15. Atelier was crap, end of story. 8+) I'm sure it might be better on other days. Don't trust me, go find out for yourself. Had my "review" (can we call it that?) of the above been for wider public consumption, I might well have considered some similar points as raised XXX seafood supplier above before putting pen to paper/print and crafted my words more carefully. Since it's just for us, you got the real deal. That might well have cost them 5 or ten customers, that kind of review in printed in SMH would cost them their car, house, lease, equipment, etc., etc. I do think that kind of thing is a very heavy price to pay for perhaps something like the head chef having the flu and an apprentice running the pass for the night? Who knows? As far as I'm concerned (who cares anyway?) the whole people committing suicide over hats is bollocks anyway. Do a Marco, give your hats back, tell em to shove it and put out good food and attract strong custom on your own merits. If you are good, you will survive. Giving the hats back will get you enough publicity to ride off for a long while anyway! Julian, you mention this: "When the reviewers are controlled by the industry they are seeking to review, that will be a sad day in the history of free speech, if it hasn't already happened." So you are OK with the fact that the success of the restaurant is currently controlled by the reviewers? I'm not. (consider the collective industry boot now given). I'm not seeing black helicopters or anything but either there is something funny going on with restaurant reviews in Sydney or the reviewers are seriously and absolutely incompetent. I won't rant on again too much but there are restaurants out there with hats that are serving dog food and others that can compete on national and world stages left without a mention. Perhaps a survey/Zagat approach might be more reliable rather than sweeping power wielded by one or a small group of people?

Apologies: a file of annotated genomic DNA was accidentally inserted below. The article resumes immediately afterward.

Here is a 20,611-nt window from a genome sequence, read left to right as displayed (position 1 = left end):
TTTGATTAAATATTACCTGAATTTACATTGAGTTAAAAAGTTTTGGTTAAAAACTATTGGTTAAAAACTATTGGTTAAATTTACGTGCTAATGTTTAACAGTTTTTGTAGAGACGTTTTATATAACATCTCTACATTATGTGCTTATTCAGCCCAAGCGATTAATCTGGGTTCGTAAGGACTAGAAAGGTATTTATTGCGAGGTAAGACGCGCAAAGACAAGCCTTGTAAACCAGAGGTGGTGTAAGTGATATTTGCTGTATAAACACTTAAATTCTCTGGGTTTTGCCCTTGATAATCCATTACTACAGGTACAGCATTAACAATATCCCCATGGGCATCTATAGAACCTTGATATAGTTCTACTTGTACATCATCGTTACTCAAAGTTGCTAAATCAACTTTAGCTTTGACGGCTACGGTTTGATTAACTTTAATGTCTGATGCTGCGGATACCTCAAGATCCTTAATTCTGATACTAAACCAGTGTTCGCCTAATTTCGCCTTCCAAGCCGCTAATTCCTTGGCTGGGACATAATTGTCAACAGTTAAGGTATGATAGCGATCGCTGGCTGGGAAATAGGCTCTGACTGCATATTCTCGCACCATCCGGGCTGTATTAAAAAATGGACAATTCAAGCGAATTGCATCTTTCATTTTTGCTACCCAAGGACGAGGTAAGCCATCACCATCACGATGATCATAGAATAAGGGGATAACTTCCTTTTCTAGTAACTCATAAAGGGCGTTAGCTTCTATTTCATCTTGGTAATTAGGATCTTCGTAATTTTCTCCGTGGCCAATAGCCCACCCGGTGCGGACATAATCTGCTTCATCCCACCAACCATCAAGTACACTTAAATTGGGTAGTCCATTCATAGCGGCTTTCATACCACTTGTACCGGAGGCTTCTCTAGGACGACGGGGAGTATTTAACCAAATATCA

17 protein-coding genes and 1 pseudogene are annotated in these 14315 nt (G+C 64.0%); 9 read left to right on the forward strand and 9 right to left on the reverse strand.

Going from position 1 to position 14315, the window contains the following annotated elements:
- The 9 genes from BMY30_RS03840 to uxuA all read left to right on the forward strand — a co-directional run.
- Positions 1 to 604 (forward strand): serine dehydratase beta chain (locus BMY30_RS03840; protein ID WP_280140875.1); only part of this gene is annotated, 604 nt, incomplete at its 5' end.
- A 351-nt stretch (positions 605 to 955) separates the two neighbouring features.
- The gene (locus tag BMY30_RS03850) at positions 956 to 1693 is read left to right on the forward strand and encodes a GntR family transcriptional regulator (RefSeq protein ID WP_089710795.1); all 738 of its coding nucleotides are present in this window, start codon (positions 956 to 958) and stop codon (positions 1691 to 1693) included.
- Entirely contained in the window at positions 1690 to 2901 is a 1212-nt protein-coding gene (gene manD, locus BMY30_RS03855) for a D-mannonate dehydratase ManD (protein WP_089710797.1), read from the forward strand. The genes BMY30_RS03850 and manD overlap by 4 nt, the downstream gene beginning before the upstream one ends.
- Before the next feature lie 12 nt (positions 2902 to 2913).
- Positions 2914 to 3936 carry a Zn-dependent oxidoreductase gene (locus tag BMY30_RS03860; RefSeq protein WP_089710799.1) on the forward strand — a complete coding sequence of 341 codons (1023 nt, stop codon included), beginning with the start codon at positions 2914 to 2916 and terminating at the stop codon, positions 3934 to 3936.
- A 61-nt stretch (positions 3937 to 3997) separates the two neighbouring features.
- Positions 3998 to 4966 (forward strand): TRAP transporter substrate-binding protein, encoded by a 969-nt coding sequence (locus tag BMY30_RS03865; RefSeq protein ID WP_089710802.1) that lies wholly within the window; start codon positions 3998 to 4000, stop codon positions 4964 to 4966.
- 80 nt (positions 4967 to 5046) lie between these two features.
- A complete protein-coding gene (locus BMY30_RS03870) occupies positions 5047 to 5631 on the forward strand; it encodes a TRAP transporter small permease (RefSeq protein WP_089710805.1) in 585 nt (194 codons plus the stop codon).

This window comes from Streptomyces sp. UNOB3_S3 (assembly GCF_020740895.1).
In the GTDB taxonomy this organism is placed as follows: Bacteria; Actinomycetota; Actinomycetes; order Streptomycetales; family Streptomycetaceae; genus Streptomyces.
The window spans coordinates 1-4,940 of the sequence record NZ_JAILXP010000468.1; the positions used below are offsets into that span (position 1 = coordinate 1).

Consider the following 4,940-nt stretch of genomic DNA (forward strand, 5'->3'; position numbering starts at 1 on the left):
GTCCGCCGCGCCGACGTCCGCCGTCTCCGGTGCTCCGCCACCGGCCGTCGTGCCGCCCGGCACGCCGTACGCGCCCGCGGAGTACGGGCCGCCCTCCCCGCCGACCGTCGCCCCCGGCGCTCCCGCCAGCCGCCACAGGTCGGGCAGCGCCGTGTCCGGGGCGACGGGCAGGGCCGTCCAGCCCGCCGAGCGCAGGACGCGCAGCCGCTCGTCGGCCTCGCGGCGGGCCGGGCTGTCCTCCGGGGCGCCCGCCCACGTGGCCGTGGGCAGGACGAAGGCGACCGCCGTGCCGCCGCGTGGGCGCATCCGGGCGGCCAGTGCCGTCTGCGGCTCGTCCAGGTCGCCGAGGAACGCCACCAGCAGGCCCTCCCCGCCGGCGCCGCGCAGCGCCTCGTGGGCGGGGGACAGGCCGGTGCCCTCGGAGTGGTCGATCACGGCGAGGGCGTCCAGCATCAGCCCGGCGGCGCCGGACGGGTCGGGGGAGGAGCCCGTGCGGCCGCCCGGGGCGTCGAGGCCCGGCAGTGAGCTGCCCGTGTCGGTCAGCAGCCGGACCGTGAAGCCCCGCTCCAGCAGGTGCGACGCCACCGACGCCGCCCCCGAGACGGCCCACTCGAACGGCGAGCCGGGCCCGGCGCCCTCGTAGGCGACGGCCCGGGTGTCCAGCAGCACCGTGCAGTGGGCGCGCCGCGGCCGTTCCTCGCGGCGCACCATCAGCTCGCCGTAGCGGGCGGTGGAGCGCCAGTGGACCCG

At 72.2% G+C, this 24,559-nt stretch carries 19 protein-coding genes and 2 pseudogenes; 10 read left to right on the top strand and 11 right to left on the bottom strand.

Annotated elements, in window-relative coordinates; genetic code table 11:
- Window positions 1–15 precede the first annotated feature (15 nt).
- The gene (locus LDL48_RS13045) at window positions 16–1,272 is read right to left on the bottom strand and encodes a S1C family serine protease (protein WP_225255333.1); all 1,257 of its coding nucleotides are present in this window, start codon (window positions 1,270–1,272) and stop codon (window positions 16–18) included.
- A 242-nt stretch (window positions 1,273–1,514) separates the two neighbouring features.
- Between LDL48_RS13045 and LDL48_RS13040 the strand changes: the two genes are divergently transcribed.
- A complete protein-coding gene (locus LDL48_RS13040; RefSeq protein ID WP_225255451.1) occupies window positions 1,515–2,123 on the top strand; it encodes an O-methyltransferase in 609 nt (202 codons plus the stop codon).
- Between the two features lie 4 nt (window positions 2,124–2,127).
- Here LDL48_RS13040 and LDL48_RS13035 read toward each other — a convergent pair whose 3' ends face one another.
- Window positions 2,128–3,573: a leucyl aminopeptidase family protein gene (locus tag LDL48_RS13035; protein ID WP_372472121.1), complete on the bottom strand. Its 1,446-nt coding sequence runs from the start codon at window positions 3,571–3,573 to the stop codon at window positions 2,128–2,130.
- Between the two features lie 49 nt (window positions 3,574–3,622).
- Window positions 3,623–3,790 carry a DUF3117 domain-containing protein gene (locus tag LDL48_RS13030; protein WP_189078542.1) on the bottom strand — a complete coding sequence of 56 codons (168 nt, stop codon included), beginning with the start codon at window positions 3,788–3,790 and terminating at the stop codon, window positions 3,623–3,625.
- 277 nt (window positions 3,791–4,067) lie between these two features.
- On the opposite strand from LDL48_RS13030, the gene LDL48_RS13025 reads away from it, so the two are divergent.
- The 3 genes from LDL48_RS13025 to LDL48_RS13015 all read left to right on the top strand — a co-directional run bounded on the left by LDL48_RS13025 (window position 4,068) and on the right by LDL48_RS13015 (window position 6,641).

16. This came to me on the grape vine, an interesting read. Has been well forwarded around town. Names have been changed to protect the innocent. From: XXXXXXXX Sent: Friday, 23 February 2007 2:05 PM To: sthomsen Subject: just some thoughts on our industry. Dear Simon. I hope life is treating you well. This email isn’t a personal attack on you by all means.. I just wanted to express my thoughts to you since you are such you hold such a pivotal stake in our industry. I’ve been in this industry since I was 14 (now 36) and have been operating XXXX since 1993 (at the age of 23) . I live, breathe and love everything about the seafood industry and the food arena alike. I have met so many beautiful people including food writers, chefs, international chefs, celebrities etc. I have enjoyed the past 14 years immensely. However there have been many victims and tragedies along the way and I have also met many wankers and “wanna bees” as well. I understand your role and your responsibility and I also respect it.. however I have watched the socio economic cycles of the past decade and along with it the amount of victims in our industry it has devoured. I for one have come very close to “packing it up “..not because I’m physically exhausted, mentally drained, or have lost my passion…but simply because I have lost in excess of a million hard earnt dollars from restaurants that have been closed by receivers. Some of them deserved to close…many had no choice. After reading many reviews over the years and having eaten at many of the worlds and Sydney’s best restaurants, as well as supplying most of these places, I know for a fact that most of those victims didn’t deserve to go the way they did. I watched restaurants like 41 lose all their credibility over night and since then Dietmar has never been the same again. From a morale point of view as well as a financial point of view. Then I read the review on Summit this week and I just want to cry. I want to cry because I know what these people do from day to day to operate a place like that. I see how much effort and money goes into what they buy every single day of the week. I eat their food, know the people and all there is to know about them and many others and I ask myself: What did these people do to deserve such a lashing? How do the poor apprentices (future chefs of this city) feel in that kitchen after such a bashing? How would Michael Moore feel after just having put his balls on the line (buying this place) just the other day? How do I feel as their supplier knowing that potentially upon their demise I will lose another bucket load of money? And upon that result close my doors , sack 30 staff members and become a bankrupt? Why should these people/chefs buy top quality produce from Sydney’s best suppliers just to have it trashed as if it were frozen imported crap that MANY of the well known restaurants use? These people aren’t even focused on their bottom lines like they should. Dietmar still battles on over a decade later buying the best produce he can afford just to stay in the gutters . How does this happen?? Look at the kirketon: forced to sell Marron for :”fish and chips “prices to attract a good review : VALUE FOR MONEY. Look where that’s got them. Bankruptcy , unemployment, suppliers trying to feed their families short of yet another few thousand of their had earnt dollars. What the hell is going on????? Why do we want to exacerbate an already bad situation. This industry is in a huge mess. HUGE. You should ask these people who do 90 hours a week how they feel day in day out. Not seeing their loved ones for more than a few hours a week? Mortgages of millions maybe on the line so they can create employment for young Australians ??? I just think enough is enough. By encouraging restaurants to be working at a loss because they don’t want to upset reviewers is just suicide. NBIF I remember you once said they weren’t really value for money. That’s so untrue!!! The quality of produce they use just doesn’t make sense to me. In order for them to make money..they would need to charge a hell of a lot more than what they do. You should get an understanding of overheads and what goes into producing the food they do before we discuss value for money. What you are encouraging is more pressure and unrealistic expectations. More bankruptcies and unemployment and ultimately an industry that has beauty and glamour on the inside but a massive malignant tumor on the inside which inevitably will kill it….and everyone in it. I personally feel sorry for these guys and my self because I get get caught up in all of the backlash in the end. This isn’t a personal attack…just a request that you get to understand more than meets the eye…that you allow the industry to survive . It may be too late anyway. Best regards, xxxxxxx Director / Sales xxxxxx Seafoods Pty Ltd, Unit x, xxxxxx, xxxxxx NSW 2019